Since the president withheld his assent, in 2015, a local group known as the Anti-Coca Cola People’s Struggle Committee has been demanding the reintroduction of the compensation bill in the Kerala legislative assembly. Referring to the Left Democratic Front coalition government in the state, which came to power in 2016, Vilayodi Venugopal, the committee’s president, said, “The manifesto of the LDF had stated that despite the centre’s rejection of the compensation claims tribunal bill, they will reintroduce it with necessary changes.” He added that in April 2017, the committee had launched a strike against the LDF’s inaction, which continued “for some 65 days.”

On 5 December that year, HCCB met the chief minister Pinarayi Vijayan to share the company’s initiatives around Plachimada towards “water replenishment, agriculture, health” among other activities, according to a letter shared by the zilla panchayat. The zilla panchayat shared the letter with Sarath in response to another RTI he had filed in October this year requesting details of the CSR proposal. The letter, which seemed to be missing some pages, was from HCCB and addressed to the chief minister. It mentioned a proposal with many of the same elements as the one that Sarath accessed through his other RTI. KV Biju, an environmental activist and the convener of the Plachimada Struggle Solidarity Committee, which is fighting to secure compensation from HCCB, told me that he thought that “the chief minister has personally taken initiative in this proposal.” Venugopal and Sarath made similar remarks. The chief minister did not respond to my queries about the new proposal.

D Balamurali, the district collector of Palakkad, said he had no knowledge of the proposal. But on 19 March 2019, the zilla panchayat convened a meeting at an auditorium in the Perumatty panchayat’s jurisdiction. I obtained a copy of the minutes of the meeting, which noted that it was convened to invite opinions of various stakeholders on the CSR proposal. Political leaders from several parties and panchayat officials, present and former, attended the meeting. Representatives of HCCB were also in attendance and reiterated the proposals mentioned in the first phase of the project. But they faced unanimous opposition from the attendees.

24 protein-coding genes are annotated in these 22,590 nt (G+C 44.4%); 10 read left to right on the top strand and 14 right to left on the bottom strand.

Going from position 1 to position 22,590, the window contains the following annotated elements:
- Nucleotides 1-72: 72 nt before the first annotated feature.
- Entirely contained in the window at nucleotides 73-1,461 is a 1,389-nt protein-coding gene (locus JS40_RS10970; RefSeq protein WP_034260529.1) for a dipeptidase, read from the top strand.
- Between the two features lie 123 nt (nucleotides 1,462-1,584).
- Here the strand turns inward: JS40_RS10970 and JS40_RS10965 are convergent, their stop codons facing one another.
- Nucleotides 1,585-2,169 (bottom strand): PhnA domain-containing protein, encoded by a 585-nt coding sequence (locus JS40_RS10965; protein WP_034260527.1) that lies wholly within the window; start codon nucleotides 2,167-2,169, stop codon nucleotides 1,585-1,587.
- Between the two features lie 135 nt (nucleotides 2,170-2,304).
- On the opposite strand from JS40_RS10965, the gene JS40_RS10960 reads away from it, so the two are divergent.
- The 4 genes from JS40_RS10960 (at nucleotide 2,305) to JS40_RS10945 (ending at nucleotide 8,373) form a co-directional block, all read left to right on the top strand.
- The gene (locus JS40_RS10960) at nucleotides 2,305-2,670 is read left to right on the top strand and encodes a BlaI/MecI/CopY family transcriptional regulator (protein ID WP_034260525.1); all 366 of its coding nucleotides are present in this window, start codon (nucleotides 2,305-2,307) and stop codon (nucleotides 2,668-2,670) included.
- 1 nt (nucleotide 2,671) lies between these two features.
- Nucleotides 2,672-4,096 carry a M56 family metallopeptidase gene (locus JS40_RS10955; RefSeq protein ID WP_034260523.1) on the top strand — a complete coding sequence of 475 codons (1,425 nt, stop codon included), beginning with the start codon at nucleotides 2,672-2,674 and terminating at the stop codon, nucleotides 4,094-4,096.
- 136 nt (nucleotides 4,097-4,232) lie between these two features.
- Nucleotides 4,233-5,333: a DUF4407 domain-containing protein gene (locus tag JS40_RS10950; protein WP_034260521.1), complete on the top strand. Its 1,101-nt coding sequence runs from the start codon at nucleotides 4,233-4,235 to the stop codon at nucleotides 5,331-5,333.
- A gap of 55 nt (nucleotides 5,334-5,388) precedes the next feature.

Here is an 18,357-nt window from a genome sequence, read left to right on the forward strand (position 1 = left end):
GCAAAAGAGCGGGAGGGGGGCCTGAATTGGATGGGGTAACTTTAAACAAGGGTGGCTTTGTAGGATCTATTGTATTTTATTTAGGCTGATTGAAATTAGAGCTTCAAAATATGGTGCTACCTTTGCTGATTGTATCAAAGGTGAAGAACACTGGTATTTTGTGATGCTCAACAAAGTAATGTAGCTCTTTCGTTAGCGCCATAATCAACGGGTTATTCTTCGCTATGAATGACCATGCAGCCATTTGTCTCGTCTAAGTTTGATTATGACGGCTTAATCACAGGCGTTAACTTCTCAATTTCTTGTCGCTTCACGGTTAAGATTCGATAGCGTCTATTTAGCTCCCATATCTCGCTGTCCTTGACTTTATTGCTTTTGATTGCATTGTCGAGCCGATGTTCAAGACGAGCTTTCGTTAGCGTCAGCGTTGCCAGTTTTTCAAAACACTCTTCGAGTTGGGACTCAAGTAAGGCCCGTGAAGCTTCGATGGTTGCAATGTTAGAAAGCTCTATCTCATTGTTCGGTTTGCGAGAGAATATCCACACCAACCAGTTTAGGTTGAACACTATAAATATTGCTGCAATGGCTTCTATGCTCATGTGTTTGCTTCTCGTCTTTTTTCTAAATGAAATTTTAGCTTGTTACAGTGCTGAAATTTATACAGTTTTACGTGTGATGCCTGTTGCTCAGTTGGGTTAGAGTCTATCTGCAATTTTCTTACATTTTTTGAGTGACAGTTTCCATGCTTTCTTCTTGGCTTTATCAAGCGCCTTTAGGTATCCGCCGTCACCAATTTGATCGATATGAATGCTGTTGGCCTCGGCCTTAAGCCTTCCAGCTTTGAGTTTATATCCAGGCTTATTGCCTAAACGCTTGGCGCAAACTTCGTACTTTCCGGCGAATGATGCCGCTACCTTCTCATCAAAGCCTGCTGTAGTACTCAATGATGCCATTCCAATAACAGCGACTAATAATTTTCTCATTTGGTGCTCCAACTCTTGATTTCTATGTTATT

Krishnakumar, the local committee secretary of the Communist Party of India (Marxist), said, “The CPI(M) stance is that no new activities will be allowed unless a decision is taken on the issue of compensation. The company will not be allowed to resume operations.” Marimuthu, the president of the Perumatty panchayat, told me that the attendees decided at the meeting that any project could be started only after compensation was paid.

In September 2019, the Plachimada Struggle Solidarity Committee organised a protest march to the residence of Krishnankutty K, the state’s minister for water resources, demanding action on the compensation bill before any such proposal is considered. The minister is a four-time MLA from Chittur who had agricultural interests in Plachimada. He has publicly opposed HCCB’s activities in Plachimada. But reports in the Malayalam television channel Media One and Keraleeyam refer to an allegation that Krishnankutty had a contract with HCCB.

The Keraleeyam report, from the magazine’s June 2013 issue, elaborated on the allegation. In August 2010, MP Veerendra Kumar, a former union minister who owns part of the state’s leading daily Mathrubhumi, launched the Socialist Janata (Democratic) party. Krishankutty was a member of the party, till he was ousted for “anti-party” activities in June 2013. According to the Keraleeyam report, following his ouster, Krishnankutty publicly alleged that Kumar had attempted to persuade him to reopen HCCB’s bottling plant in Plachimada. The report noted that Krishnankutty said that Kumar and a liaison officer of the company attempted to strike a compromise with Krishnankutty by offering to open a fruit-juice factory instead of the bottling plant at HCCB’s plot in Plachimada. However, Krishnankutty claimed to have refused the offer.

The Keraleeyam report further stated that Kumar refuted these allegations at a press conference the next day and questioned Krishnankutty’s credibility as a leader of the movement against HCCB. Kumar accused Krishnankutty of supplying water from his farmhouse in Chittur to the Adivasi colonies in the region at the behest of HCCB. Kumar claimed that a report published in the New Indian Express on 2 August 2003 stated that Krishnankutty had admitted to such a transaction with HCCB wherein he was paid Rs 15 per tanker of water supplied to the residents of Plachimada.

When I called Kumar about Krishnankutty’s allegation against him and the counter-allegations, he said he did not know about them, but media reports showed otherwise. Krishnankutty did not answer multiple calls and an email. Meanwhile, during the panchayat meeting A Krishnan, a former president of the Perumatty panchayat, said, “It is impossible to support any activity by the company before they have provided monetary compensation to the victims.”